Knowledge Center Archive
Economic Outlook: Investors’ Lament: “No Cure for the Summertime Blues”
The Global Portfolio Strategies Group recently released its second-quarter 2012 economic outlook. A summary of its conclusions is provided below:
- Global equity markets peaked in early April and fell sharply in May, which was not a complete surprise to us. At the beginning of the quarter, we speculated that an exuberant S&P 500 Index1 could reverse by up to 10%. From the peak in early April, it fell by almost exactly 10% by early June.
- It could be the case that this presents a good buying opportunity, but economic and political uncertainties have intensified in the intervening months. While we are not compelled to reduce equity exposures below their strategic target weights, we do think it is better to err on the side of caution and maintain a neutral stance for now.
- We continue to favor U.S. equities over international, especially Europe. The recent European Union agreement, while a step forward, is not a game changer in our view. In contrast, the U.S. economy and financial system remain in fairly decent shape, U.S. equity valuations have declined from their recent peak, and a modestly expanding economy and moderate earnings growth bode well for a continuation of the cyclical bull market.
- Unfortunately, politics are creating a level of uncertainty in the near term that is trumping bullish U.S. fundamentals. In Europe, serious thought now needs to be given to once-unthinkable break-up scenarios. And if policymakers do not act to avert automatic tax hikes and spending cuts in 2013, the U.S. could quickly fall into recession. If there is a bull market anywhere, it is in fear. If there are asset bubbles to be found, it is in the sovereign debt of the safe-haven countries.
- The U.K. economy has felt the full force of the slumping eurozone, coming on top of domestic fiscal austerity. The government recently committed itself to additional liquidity injections and a targeted fiscal stimulus. Fortunately, inflation is finally ebbing from the stubbornly high rates of last year, providing the needed flexibility to respond more forcefully to the slowdown.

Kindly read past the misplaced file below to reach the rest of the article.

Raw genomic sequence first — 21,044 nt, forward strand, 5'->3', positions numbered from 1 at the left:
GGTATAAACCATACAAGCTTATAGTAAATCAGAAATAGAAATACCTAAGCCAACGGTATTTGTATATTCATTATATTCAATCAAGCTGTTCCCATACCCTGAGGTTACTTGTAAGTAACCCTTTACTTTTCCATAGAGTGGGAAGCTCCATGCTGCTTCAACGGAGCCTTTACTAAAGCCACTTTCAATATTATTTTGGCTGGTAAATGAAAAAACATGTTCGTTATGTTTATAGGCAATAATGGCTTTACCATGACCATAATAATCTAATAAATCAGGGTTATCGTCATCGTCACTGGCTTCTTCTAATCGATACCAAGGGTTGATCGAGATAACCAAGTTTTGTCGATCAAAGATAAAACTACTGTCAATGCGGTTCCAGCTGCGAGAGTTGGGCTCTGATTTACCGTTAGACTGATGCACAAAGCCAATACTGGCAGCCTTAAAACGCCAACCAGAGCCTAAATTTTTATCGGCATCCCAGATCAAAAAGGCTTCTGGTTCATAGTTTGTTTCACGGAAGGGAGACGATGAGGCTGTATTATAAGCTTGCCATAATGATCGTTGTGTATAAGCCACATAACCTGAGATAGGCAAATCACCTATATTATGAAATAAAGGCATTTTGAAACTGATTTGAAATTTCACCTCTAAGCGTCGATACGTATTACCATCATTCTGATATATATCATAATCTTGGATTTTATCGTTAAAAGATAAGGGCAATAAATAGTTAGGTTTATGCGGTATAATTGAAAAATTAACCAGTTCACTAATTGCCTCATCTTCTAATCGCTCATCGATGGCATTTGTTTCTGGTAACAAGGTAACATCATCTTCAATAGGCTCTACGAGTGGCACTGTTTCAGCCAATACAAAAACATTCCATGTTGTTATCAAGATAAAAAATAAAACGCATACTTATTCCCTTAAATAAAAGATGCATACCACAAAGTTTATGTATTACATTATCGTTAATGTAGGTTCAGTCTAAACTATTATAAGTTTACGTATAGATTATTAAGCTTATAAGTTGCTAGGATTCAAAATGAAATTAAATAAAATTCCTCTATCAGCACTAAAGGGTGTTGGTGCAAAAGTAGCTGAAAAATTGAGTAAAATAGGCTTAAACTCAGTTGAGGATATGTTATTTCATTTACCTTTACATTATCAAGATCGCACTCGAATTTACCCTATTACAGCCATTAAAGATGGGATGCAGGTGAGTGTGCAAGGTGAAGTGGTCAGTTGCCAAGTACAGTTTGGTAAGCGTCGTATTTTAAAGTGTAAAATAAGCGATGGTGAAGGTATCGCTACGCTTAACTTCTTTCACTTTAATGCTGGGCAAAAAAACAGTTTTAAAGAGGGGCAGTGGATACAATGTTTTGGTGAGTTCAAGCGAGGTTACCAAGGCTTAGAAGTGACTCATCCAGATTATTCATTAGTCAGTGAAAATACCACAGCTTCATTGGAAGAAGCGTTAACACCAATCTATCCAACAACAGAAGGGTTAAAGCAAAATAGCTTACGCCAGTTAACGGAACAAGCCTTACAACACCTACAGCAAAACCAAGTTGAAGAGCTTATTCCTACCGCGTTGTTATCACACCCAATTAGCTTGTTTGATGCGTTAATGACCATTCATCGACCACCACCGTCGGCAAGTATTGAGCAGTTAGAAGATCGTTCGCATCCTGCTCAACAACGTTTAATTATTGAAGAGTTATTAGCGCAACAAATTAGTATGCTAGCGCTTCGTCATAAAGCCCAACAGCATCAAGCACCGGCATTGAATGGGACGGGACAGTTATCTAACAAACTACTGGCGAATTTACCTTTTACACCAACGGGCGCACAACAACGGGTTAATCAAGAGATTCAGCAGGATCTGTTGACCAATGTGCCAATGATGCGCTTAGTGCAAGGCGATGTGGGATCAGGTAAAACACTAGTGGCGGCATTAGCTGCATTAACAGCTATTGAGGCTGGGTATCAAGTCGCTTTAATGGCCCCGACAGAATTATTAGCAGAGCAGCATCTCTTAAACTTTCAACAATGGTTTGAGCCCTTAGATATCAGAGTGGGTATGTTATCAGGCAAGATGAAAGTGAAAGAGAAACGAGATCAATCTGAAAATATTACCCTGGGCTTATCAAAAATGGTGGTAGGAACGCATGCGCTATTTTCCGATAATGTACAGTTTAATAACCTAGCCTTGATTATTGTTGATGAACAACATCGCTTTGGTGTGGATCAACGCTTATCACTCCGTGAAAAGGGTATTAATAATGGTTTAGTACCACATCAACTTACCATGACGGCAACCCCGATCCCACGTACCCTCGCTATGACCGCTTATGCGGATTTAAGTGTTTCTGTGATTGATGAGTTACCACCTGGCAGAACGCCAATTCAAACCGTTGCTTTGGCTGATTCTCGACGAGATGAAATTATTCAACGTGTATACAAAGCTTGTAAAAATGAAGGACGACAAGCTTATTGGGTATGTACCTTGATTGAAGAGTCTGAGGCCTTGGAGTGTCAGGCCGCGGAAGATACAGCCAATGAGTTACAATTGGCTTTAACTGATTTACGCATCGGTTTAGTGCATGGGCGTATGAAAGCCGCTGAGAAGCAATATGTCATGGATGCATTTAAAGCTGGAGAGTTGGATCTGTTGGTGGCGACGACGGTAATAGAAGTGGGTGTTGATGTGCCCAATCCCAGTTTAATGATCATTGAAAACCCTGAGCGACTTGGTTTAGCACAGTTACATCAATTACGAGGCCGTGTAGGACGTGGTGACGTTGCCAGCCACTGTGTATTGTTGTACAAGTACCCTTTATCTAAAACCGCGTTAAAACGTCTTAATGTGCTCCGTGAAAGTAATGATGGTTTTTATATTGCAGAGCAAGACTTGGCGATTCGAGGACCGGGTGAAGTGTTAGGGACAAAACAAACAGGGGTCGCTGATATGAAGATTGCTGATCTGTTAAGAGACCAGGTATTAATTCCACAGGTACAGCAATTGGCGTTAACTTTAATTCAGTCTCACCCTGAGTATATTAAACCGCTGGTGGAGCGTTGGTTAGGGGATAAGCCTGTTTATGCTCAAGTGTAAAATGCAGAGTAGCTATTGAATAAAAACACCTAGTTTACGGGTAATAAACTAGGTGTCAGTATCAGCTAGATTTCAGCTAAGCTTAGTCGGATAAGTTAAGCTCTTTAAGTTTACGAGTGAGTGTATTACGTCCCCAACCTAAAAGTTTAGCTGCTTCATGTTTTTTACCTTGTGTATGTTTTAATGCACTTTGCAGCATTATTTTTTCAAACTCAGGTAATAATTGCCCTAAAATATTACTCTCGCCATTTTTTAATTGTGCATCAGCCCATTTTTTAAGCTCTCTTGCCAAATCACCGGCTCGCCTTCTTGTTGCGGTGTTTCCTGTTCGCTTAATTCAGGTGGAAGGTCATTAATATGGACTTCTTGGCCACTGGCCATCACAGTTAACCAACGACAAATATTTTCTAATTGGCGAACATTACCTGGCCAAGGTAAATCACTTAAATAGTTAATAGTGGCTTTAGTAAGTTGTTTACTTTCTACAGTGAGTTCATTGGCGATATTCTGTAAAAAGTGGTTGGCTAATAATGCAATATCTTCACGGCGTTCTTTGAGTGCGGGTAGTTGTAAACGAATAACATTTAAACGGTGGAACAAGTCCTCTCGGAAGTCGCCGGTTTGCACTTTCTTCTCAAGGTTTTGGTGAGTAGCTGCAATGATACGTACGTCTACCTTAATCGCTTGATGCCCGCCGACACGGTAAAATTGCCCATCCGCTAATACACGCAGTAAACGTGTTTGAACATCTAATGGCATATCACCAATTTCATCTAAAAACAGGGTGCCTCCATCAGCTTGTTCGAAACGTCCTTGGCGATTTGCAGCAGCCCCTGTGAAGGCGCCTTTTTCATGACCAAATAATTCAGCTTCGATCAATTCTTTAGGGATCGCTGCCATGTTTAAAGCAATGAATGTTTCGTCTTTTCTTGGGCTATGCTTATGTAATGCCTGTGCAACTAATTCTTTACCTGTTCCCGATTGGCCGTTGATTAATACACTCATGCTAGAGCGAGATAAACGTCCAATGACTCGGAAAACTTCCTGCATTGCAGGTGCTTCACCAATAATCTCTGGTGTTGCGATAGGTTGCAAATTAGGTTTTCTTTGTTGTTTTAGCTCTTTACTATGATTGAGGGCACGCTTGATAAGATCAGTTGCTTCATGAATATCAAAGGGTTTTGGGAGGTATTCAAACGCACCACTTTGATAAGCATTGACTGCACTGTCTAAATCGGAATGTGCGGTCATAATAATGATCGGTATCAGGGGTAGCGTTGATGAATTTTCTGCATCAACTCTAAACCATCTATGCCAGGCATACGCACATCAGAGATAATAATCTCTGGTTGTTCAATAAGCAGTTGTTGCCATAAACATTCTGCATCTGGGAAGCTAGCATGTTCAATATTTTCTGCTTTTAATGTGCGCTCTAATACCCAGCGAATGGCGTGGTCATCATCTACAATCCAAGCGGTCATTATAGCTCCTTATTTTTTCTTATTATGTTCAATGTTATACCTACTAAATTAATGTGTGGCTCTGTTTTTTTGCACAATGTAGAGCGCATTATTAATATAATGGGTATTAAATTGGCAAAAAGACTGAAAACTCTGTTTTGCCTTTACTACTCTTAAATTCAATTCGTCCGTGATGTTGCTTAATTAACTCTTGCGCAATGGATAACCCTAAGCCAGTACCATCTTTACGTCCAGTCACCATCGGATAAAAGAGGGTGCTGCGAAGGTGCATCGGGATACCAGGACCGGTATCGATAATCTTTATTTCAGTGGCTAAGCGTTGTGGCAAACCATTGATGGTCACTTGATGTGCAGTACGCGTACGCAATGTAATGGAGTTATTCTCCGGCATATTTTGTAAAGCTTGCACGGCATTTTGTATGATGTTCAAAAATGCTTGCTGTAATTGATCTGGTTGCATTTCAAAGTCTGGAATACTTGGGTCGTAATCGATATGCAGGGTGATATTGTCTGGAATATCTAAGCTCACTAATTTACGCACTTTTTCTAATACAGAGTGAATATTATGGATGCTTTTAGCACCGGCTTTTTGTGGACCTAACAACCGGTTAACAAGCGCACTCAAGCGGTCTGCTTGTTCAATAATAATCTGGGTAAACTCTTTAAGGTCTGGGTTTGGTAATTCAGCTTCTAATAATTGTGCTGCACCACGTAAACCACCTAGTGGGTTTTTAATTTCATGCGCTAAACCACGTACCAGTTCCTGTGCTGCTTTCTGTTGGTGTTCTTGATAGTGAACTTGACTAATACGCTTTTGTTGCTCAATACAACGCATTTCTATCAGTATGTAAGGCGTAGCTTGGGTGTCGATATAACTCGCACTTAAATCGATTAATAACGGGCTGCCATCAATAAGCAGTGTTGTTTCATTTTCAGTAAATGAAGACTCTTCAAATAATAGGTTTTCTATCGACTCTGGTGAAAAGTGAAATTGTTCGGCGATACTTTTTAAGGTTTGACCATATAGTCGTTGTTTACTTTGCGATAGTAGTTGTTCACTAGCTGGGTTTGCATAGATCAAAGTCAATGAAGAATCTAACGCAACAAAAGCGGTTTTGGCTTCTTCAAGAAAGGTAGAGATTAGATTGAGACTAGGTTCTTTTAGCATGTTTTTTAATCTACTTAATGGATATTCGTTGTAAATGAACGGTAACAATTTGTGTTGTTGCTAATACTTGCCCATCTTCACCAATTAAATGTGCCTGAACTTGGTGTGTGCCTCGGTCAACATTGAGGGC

- Emerging markets have gone through a soft patch, partially owing to a triple dose of trouble, including falling trade with Europe, falling trade among emerging countries, and tighter trade credit as stressed commercial banks cut back their lending exposures. The sharp currency depreciation experienced by many emerging countries, combined with aggressive monetary policy actions, should provide a boost to these economies in the months ahead.
- Emerging market investors have faced harsh challenges during the past quarter, grappling with slowing growth and severe declines in local currencies. Emerging market equities are starting to look cheap on the basis of earnings, cash flow and dividend yields. When the “risk-on” trade comes back into vogue, we think emerging market equity could be a major beneficiary.
- As in recent summers, the investing environment has turned challenging. Market participants face a raft of uncertainties. Will the favorable market response to the latest European agreement last any longer than prior ones? How serious is the U.S. soft patch? Who will be elected in November? Will Congress jump off the fiscal cliff at the beginning of 2013? Not only is it hard to guess the answers to these questions, but it is just as hard to gauge the reaction of the markets. In this environment, we expect markets to remain choppy and news-driven going into the November elections.
1 Standard & Poor’s 500 Stock Index (S&P 500): An index comprised of 500 widely held common stocks considered to be representative of the U.S. stock market in general. The S&P 500 is often used as a benchmark for equity fund performance.
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This material is provided by SEI Investments Management Corporation (SIMC) for educational purposes only and is not meant to be investment advice. The reader should consult with his/her financial advisor for more information. This material represents an assessment of the market environment at a specific point in time and is not intended to be a forecast of future events, or a guarantee of future results. There are risks involved with investing, including possible loss of principal. SIMC is a wholly owned subsidiary of SEI Investments Company.
International investments may involve risk of capital loss from unfavorable fluctuation in currency values, from differences in generally accepted accounting principles or from economic or political instability in other nations. Emerging markets involve heightened risks related to the same factors as well as increased volatility and lower trading volume.